AJAX Long Polling In PHP MySQL (Simple Example)

Welcome to a tutorial on how to do AJAX long polling. So you want to run a real-time application, but web sockets are too complicated? Or maybe you have heard of this long polling thing from somewhere and wondering what it does?

To do AJAX long polling, set an AJAX function to repeat itself:

var poll = () => {
  fetch("SCRIPT.PHP")
  .then(res => res.text())
  .then(txt => { /* DO SOMETHING */ poll(); })
  .catch(err => poll());
};
poll();

This is extremely useful for processes that require “live updates” – Live chat, live game scores, live news, etc…  Let us walk through a simple example of long-polling a game score update in this guide, read on!

ⓘ I have included a zip file with all the example source code at the start of this tutorial, so you don’t have to copy-paste everything… Or if you just want to dive straight in.

 

 

TLDR – QUICK SLIDES

 

TABLE OF CONTENTS

 

DOWNLOAD & NOTES

Firstly, here is the download link to the example code as promised.

 

QUICK NOTES

  • Create a database and import 1-score.sql.
  • Change the database settings in 2-score.php to your own.
  • Launch 3-score.html in your browser – Captain Obvious, AJAX calls will only work with http://, not file://.
  • Insert a dummy score into the score table, and watch how AJAX long-polling updates the page.
If you spot a bug, feel free to comment below. I try to answer short questions too, but it is one person versus the entire world… If you need answers urgently, please check out my list of websites to get help with programming.

 

SCREENSHOT

 

EXAMPLE CODE DOWNLOAD

Click here to download the source code, I have released it under the MIT license, so feel free to build on top of it or use it in your own project.

 

 

AJAX LONG POLLING WITH PHP MYSQL

All right, let us now get into an example of AJAX long polling a live game score using PHP MySQL.

 

PART 1) GAME SCORE TABLE

1-score.sql
CREATE TABLE `score` (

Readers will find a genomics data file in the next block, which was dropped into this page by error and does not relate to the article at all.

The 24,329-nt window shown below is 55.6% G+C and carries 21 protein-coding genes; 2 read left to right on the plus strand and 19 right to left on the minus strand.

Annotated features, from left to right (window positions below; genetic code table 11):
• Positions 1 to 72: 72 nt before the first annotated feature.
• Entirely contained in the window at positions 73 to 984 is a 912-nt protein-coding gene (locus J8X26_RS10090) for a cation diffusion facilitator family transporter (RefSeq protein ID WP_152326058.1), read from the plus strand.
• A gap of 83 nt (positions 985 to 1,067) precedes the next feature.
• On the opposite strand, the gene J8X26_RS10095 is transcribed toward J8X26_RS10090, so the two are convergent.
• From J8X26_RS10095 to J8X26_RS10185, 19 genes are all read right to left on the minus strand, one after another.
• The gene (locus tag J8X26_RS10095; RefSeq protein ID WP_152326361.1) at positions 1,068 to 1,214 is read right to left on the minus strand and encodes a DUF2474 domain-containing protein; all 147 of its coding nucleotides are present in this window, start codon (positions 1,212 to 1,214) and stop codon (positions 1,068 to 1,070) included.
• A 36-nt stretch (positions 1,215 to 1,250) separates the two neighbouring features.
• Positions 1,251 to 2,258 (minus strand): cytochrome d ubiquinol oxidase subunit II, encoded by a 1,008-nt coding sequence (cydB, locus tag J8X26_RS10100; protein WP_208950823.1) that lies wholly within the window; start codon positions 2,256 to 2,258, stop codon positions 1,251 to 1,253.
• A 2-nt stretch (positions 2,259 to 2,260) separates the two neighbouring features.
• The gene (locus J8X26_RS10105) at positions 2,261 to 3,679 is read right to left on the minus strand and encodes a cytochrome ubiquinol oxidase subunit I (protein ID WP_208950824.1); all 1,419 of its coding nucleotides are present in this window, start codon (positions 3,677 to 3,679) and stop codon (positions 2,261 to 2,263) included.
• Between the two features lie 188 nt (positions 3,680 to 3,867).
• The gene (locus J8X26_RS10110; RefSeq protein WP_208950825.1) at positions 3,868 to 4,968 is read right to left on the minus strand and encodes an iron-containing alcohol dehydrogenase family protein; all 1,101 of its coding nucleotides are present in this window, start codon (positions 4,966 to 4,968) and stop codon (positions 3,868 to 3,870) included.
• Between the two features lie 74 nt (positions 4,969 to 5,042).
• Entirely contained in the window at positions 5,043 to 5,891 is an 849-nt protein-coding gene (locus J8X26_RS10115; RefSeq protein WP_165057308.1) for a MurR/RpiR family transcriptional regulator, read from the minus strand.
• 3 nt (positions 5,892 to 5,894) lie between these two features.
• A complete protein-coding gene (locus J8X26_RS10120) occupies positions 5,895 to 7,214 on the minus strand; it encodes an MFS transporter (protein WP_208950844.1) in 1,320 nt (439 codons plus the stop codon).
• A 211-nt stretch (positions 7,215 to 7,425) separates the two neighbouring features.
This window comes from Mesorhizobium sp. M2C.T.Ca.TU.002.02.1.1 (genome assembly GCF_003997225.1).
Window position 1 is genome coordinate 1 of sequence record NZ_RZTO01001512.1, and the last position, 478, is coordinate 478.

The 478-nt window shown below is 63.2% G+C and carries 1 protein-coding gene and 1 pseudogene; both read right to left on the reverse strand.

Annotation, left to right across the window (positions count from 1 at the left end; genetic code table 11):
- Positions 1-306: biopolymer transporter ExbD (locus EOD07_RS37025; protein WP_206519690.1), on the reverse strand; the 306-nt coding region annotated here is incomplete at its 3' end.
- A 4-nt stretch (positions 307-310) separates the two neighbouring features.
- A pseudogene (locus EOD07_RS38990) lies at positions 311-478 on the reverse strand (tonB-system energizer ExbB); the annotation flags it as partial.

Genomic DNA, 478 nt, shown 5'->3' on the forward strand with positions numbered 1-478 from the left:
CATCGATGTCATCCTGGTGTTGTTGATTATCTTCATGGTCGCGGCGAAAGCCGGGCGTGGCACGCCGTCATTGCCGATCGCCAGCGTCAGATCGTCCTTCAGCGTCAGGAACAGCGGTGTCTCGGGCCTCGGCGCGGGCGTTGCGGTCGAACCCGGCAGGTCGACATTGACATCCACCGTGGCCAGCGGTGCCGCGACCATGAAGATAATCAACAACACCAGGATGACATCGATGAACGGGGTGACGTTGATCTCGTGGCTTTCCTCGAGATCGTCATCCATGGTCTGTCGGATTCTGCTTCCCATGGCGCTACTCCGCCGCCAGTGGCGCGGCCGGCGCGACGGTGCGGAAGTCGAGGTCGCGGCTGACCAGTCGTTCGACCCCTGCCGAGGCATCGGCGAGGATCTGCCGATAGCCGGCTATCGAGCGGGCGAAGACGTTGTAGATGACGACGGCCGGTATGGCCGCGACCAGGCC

`time` datetime NOT NULL DEFAULT CURRENT_TIMESTAMP,
  `home` int(3) NOT NULL,
  `away` int(3) NOT NULL
) ENGINE=InnoDB DEFAULT CHARSET=utf8mb4;

ALTER TABLE `score`
  ADD PRIMARY KEY (`time`);

For a start, this simple table will store the game scores.

  • time Time at which the score is recorded. Primary key and defaults to the current time.
  • home The score for the home team.
  • away The score for the away team.

 

 

PART 2) SERVER-SIDE PHP

2-score.php
<?php
class Score {
  // (A) CONSTRUCTOR - CONNECT TO DATABASE
  protected $pdo = null;
  protected $stmt = null;
  function __construct () { try {
    $this->pdo = new PDO(
      "mysql:host=".DB_HOST.";dbname=".DB_NAME.";charset=".DB_CHARSET,
      DB_USER, DB_PASSWORD, [
      PDO::ATTR_ERRMODE => PDO::ERRMODE_EXCEPTION,
      PDO::ATTR_DEFAULT_FETCH_MODE => PDO::FETCH_ASSOC
    ]);
  } catch (Exception $ex) { exit($ex->getMessage()); }}

  // (B) DESTRUCTOR - CLOSE CONNECTION
  function __destruct () {
    if ($this->stmt !== null) { $this->stmt = null; }
    if ($this->pdo !== null) { $this->pdo = null; }
  }

  // (C) GET LATEST SCORE
  function getScore () {
    $this->stmt = $this->pdo->prepare(
      "SELECT *, UNIX_TIMESTAMP(`time`) AS `unix`
       FROM `score` ORDER BY `time` DESC LIMIT 1"
    );
    $this->stmt->execute();
    return $this->stmt->fetch();
  }
}

// (D) DATABASE SETTINGS - CHANGE THESE TO YOUR OWN!
define("DB_HOST", "localhost");
define("DB_NAME", "test");
define("DB_CHARSET", "utf8");
define("DB_USER", "root");
define("DB_PASSWORD", "");

// (E) CHECK FOR SCORE UPDATES
if (isset($_POST["last"])) {
  // (E1) SET TIME LIMIT
  set_time_limit(30); // set an appropriate time limit
  ignore_user_abort(false); // stop when long polling breaks

  // (E2) LOOP UNTIL THERE ARE UPDATES OR TIMEOUT
  $_SCORE = new Score();
  while (true) {
    $score = $_SCORE->getScore();
    if (isset($score["unix"]) && $score["unix"] > $_POST["last"]) {
      echo json_encode($score);
      break;
    }
    sleep(1); // short pause to not break server
  }
}

The PHP script looks complicated, but keep calm and look carefully:

  • (A, B, E2) When $_SCORE = new Score() is created, the constructor will connect to the database. The destructor closes the connection.
  • (D) Remember to change the database settings to your own.